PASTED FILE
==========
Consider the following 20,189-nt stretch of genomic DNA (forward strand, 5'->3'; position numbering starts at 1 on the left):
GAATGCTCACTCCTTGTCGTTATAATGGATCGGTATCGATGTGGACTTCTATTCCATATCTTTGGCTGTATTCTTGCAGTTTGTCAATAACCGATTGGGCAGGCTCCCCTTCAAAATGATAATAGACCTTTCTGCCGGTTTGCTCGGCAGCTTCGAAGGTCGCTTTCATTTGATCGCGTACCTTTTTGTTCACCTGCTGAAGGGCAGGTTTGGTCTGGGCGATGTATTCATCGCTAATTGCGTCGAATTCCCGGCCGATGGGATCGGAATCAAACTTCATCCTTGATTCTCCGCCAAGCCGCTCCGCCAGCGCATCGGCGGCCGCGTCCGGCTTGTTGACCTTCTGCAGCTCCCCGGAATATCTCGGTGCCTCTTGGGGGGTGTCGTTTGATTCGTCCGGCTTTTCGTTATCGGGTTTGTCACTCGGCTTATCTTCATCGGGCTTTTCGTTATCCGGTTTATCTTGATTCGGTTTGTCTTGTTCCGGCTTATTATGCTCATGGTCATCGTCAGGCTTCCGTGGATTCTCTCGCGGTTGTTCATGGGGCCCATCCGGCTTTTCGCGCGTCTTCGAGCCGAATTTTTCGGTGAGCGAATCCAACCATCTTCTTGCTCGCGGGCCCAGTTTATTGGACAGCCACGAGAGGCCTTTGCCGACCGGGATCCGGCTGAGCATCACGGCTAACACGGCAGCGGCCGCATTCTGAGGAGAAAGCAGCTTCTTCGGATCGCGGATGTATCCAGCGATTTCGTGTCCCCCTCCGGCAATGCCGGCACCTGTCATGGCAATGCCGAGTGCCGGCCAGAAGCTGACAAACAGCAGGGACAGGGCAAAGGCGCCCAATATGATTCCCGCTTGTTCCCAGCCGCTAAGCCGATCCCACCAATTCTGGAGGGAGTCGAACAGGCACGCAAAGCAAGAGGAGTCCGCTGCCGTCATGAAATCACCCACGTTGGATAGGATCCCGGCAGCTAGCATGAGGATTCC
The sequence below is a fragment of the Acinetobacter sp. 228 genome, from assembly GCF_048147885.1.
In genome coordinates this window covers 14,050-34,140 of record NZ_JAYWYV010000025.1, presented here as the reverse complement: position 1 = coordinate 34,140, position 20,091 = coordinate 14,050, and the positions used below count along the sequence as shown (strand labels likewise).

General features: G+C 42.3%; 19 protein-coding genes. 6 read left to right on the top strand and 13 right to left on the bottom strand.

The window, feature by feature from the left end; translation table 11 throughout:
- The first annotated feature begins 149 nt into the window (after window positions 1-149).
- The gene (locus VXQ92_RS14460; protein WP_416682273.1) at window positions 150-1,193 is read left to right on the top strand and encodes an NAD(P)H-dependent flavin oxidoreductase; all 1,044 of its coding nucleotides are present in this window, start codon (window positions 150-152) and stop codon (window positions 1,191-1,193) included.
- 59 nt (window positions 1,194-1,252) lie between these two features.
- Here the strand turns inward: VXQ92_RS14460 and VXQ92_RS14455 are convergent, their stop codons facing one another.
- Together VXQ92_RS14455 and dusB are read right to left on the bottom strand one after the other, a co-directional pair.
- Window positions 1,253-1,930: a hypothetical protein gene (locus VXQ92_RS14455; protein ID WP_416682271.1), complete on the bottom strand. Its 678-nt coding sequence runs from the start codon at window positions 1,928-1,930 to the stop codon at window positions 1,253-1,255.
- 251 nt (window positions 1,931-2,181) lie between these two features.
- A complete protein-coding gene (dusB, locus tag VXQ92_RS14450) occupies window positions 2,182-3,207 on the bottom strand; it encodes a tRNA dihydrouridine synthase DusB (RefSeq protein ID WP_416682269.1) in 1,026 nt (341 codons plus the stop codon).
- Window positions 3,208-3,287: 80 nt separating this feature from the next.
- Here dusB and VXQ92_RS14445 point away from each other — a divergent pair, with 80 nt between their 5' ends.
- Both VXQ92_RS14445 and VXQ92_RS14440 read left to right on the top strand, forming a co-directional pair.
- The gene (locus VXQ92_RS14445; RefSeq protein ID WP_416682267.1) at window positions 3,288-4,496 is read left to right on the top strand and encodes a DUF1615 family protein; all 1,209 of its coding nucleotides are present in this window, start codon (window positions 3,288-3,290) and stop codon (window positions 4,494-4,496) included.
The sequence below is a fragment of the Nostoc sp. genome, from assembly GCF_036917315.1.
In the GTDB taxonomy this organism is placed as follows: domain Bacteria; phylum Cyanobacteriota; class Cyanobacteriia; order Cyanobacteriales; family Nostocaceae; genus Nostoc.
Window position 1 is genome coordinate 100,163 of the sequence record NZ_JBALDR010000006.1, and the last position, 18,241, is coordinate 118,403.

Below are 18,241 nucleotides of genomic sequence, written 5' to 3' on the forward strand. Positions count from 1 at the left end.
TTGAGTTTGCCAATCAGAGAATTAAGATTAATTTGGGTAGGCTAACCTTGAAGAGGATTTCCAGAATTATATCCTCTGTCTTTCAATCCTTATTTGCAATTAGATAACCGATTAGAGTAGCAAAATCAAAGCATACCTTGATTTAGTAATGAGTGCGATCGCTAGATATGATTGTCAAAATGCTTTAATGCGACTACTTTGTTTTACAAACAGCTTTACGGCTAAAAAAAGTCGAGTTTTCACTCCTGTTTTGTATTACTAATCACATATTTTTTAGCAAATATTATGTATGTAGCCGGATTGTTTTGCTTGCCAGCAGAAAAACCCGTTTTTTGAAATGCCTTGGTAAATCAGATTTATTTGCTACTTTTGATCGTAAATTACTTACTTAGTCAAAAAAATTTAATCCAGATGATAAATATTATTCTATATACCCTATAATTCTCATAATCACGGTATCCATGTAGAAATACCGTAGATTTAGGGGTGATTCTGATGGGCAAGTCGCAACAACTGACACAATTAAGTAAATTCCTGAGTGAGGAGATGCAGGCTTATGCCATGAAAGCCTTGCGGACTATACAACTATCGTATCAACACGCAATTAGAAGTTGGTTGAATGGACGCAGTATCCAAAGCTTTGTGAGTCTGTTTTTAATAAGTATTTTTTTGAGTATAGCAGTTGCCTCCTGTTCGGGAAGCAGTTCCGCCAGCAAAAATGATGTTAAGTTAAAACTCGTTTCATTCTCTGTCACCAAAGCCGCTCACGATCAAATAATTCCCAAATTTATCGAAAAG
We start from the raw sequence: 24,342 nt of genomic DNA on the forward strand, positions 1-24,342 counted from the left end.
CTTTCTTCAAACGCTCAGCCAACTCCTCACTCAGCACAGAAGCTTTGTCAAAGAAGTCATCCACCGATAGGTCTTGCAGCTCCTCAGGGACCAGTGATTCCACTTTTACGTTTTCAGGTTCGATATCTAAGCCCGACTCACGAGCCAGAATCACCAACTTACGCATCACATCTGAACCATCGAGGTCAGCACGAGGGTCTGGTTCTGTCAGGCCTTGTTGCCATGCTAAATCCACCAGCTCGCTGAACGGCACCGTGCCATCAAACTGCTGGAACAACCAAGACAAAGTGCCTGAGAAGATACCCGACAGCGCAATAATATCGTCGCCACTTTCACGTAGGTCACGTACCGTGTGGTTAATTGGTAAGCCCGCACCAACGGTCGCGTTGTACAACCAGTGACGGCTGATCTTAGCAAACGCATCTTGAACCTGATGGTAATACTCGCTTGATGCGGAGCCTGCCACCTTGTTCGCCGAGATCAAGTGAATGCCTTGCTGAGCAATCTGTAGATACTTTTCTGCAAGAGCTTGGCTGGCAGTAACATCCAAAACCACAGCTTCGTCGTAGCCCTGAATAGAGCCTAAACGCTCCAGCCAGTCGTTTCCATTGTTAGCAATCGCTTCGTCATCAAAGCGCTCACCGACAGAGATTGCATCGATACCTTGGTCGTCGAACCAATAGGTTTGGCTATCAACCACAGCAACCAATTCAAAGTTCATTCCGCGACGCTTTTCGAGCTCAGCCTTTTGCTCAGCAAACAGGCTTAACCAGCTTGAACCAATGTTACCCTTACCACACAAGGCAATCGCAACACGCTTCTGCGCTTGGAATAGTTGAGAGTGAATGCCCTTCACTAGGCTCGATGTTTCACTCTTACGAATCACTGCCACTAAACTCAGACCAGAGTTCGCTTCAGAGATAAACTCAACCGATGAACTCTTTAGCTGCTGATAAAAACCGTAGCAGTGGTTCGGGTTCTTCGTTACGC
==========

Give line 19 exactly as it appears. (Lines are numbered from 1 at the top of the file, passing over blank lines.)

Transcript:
The sequence below is a fragment of the Nostoc sp. genome, from assembly GCF_036917315.1.